insured check boxesWhat is it, why is it so critical, and how much do you need?

I recently wrote an article for CAI’s Georgia Commons magazine that described how an unscrupulous property manager ran away with over $200,000 of an HOA’s money. The money was never recovered, and it turns out that the property manager was fabricating the financial reports while pocketing funds out of several client accounts. While situations like this are rare, is your community association covered for this type of catastrophic event?

Fidelity bonds for community associations

Based on my experience helping hundreds of community associations and HOAs with their tax, audit, and accounting needs, fidelity insurance is one of the more overlooked types of insurance coverage. Simply put, fidelity insurance, also known as a fidelity bond, protects the association in the event of theft or embezzlement of financial assets.

Most property management companies carry their own fidelity bonds, but (through no fault of the management companies) the bonds may not cover all situations and all community clients. Here’s why:

  • May not cover the management company principals. Management company executives may not be covered under their own policies, so in the example above, the ripped-off community would be out of luck.
  • Only covers the management company. What happens if one of your board members runs away with the association’s money? The property manager’s coverage won’t apply. Get your own coverage.
  • Potential limitations on catastrophic loss. In the unlikely situation that someone walked away with all funds from all clients, would there be enough insurance to cover all losses?

HOAs and community associations should have their own fidelity insurance

Fidelity coverage is not normally included in the master association insurance policy. Fidelity bonds can be purchased separately and aren’t really that expensive. The fidelity bond needs to be carefully structured so that it covers anyone with access to the association’s money:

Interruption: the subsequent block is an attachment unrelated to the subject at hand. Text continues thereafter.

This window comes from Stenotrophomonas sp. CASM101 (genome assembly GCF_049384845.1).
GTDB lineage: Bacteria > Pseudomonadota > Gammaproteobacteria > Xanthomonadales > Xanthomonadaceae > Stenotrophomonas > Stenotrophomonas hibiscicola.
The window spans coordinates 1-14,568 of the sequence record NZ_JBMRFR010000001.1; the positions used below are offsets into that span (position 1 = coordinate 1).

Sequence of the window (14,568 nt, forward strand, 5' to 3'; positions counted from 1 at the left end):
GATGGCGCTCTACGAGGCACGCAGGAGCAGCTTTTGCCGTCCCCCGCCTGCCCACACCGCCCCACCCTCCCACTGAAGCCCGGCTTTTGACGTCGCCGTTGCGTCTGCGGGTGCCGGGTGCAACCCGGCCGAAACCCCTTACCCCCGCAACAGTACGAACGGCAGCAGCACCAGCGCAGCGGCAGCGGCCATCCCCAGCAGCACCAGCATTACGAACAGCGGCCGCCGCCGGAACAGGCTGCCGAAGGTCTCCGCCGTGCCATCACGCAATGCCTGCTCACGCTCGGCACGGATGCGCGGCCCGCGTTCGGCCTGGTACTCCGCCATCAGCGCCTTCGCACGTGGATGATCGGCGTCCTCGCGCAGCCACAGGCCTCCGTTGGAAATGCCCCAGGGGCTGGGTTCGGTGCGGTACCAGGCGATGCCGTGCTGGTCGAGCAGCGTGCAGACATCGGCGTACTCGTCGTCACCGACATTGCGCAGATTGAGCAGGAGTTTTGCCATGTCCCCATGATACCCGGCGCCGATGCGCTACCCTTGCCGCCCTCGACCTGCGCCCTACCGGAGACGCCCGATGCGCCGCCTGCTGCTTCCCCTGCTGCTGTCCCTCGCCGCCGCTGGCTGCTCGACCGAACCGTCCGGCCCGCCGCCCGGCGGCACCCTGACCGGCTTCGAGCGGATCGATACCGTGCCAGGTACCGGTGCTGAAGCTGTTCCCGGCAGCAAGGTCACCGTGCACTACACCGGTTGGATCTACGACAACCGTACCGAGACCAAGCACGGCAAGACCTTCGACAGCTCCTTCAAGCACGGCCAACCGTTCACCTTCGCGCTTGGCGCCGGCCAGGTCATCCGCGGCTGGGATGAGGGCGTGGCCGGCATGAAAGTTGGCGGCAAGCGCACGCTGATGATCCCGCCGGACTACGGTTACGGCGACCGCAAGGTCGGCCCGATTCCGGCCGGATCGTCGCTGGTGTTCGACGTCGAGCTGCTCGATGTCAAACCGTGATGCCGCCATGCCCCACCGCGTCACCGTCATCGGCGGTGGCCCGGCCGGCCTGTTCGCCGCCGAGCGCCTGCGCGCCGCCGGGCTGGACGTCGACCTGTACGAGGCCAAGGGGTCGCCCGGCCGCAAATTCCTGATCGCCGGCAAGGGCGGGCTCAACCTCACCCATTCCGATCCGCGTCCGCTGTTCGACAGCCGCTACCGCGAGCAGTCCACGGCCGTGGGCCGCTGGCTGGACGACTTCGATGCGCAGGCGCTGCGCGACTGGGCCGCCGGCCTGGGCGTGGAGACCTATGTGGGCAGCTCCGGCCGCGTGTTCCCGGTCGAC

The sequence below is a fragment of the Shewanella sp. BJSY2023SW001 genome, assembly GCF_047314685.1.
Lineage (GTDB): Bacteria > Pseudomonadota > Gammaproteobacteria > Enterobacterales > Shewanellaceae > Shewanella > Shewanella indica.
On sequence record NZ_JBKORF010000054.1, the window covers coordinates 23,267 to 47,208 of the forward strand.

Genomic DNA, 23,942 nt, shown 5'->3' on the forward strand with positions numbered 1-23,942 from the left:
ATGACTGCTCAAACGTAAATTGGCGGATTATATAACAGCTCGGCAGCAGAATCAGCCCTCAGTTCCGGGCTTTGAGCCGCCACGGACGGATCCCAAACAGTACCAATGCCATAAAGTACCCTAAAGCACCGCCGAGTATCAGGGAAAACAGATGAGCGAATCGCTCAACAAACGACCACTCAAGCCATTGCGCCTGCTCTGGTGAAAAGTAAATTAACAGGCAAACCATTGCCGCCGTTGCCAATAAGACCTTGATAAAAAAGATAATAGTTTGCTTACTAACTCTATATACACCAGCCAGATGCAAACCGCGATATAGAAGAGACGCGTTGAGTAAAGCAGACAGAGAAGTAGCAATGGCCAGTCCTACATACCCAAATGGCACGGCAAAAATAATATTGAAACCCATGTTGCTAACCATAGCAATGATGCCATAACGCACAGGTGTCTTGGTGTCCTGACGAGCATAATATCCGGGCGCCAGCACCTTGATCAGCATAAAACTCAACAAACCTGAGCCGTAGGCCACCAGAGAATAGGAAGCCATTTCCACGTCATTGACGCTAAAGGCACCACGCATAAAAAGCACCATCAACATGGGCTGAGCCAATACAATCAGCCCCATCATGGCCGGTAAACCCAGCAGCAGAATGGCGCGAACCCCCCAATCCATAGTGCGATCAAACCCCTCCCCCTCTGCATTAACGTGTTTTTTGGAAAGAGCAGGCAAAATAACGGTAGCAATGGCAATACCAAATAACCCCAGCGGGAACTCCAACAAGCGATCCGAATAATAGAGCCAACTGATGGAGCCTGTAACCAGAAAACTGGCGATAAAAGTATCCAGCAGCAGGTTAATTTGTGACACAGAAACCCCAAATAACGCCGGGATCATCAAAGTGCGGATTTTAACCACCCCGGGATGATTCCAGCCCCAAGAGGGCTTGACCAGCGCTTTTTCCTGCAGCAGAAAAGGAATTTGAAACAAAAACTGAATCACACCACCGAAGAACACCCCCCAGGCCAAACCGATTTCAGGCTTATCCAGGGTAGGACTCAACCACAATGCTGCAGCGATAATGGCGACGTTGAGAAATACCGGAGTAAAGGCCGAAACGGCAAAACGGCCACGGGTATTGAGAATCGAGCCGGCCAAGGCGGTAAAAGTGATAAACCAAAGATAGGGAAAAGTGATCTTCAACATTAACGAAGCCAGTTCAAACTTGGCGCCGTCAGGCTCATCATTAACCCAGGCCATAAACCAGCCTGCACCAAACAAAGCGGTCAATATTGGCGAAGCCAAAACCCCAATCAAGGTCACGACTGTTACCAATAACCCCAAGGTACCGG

• Directors, officers, and board members.
  • Property managers and management companies, even if they have their own bonds.
  • Committee members with financial access.

Starting in 2009, Fannie Mae and Freddie Mac began requiring fidelity coverage equal to three months of assessments and 100% of the reserve account for town home and condo communities. I think this is a great rule of thumb for all communities, although your covenants may require something different. Think of the catastrophic impact that the theft of your association’s funds would cause in your community, and then make sure you have adequate coverage.

Review your association’s 2015 insurance coverage

Make an insurance policy review, including all association policies, riders, and endorsements, one of your board’s first risk management tasks in 2015. It could save your association a significant amount of money in the long run. If you need assistance, please give me a call. I do not sell insurance, but I can review coverage, walk you through alternatives, and introduce you to the right HOA and community association insurance experts.

Neal Bach, CPA